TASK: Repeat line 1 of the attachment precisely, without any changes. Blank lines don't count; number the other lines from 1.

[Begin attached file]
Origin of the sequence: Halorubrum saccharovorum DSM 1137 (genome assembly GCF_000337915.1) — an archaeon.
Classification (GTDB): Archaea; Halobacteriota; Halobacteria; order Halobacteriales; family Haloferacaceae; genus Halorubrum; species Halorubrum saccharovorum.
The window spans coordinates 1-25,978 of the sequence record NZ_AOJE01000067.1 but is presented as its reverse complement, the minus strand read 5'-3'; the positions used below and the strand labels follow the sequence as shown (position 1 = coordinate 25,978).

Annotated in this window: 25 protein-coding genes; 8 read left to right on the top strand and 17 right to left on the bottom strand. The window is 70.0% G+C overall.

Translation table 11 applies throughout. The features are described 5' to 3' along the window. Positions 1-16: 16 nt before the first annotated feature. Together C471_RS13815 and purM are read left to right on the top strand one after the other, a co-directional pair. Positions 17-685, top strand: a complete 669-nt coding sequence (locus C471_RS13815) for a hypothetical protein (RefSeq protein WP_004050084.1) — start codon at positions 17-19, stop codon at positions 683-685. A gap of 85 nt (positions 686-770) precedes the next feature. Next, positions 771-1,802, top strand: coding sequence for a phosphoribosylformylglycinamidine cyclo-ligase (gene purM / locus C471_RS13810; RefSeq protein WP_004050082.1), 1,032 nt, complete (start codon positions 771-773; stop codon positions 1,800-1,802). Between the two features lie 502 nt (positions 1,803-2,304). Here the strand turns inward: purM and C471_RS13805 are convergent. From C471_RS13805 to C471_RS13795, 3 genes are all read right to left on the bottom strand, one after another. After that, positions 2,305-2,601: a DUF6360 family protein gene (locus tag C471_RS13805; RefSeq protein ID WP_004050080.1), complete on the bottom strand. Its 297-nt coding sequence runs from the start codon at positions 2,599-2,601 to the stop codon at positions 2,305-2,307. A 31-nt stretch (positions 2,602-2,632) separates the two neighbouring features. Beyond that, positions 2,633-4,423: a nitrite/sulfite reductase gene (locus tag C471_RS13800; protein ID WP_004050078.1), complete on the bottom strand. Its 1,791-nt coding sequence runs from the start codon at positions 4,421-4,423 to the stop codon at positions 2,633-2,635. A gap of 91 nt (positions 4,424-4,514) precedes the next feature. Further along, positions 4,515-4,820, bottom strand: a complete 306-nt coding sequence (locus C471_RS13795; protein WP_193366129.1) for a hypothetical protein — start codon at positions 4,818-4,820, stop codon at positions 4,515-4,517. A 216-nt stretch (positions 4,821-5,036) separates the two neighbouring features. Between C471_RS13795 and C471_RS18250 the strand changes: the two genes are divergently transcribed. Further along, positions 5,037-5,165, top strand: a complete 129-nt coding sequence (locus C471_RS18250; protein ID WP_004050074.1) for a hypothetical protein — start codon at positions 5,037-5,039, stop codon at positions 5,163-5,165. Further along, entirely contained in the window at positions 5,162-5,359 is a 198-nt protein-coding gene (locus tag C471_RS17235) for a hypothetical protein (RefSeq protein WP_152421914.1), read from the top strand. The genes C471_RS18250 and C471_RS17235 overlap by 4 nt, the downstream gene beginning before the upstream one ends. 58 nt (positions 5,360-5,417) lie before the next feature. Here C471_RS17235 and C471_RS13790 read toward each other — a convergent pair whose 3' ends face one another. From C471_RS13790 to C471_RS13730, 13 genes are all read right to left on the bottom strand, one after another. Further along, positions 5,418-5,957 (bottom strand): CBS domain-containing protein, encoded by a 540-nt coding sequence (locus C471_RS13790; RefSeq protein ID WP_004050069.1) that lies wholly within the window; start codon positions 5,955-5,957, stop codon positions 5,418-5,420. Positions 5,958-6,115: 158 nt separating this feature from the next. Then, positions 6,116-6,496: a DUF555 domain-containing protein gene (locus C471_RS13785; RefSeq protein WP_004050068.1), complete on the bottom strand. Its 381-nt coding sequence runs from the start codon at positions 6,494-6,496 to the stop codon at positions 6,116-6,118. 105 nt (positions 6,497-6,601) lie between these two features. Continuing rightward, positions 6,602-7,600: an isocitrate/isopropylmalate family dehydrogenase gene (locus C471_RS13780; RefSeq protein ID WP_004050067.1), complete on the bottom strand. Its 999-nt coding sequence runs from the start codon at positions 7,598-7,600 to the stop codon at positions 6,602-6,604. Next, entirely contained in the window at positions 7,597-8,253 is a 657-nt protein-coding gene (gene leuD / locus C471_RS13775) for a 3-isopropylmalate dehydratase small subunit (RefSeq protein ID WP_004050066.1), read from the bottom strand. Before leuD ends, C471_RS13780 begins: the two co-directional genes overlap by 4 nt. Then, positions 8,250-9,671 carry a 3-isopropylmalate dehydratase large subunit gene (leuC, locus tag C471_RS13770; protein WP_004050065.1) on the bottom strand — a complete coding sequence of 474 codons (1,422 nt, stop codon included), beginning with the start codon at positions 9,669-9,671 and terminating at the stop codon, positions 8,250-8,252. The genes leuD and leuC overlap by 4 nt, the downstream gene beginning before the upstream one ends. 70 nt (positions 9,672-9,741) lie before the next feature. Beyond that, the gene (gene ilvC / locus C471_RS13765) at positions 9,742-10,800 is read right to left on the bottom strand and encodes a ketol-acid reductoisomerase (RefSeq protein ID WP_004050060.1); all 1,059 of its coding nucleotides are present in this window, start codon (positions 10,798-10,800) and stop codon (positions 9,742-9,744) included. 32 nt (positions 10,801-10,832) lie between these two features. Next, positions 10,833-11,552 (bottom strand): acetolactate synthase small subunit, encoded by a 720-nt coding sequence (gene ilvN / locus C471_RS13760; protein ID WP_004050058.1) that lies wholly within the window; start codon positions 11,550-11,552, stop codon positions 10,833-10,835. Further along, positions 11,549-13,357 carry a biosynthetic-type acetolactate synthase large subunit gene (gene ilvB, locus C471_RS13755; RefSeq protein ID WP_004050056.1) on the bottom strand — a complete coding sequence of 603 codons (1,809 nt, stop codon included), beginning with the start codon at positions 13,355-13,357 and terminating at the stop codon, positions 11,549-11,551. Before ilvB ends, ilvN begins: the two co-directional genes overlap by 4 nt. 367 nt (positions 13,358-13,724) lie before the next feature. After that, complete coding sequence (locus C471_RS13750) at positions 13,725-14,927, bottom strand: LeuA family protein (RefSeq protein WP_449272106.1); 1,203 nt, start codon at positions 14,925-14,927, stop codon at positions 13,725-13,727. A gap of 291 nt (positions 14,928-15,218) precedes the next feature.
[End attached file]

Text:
Origin of the sequence: Halorubrum saccharovorum DSM 1137 (genome assembly GCF_000337915.1) — an archaeon.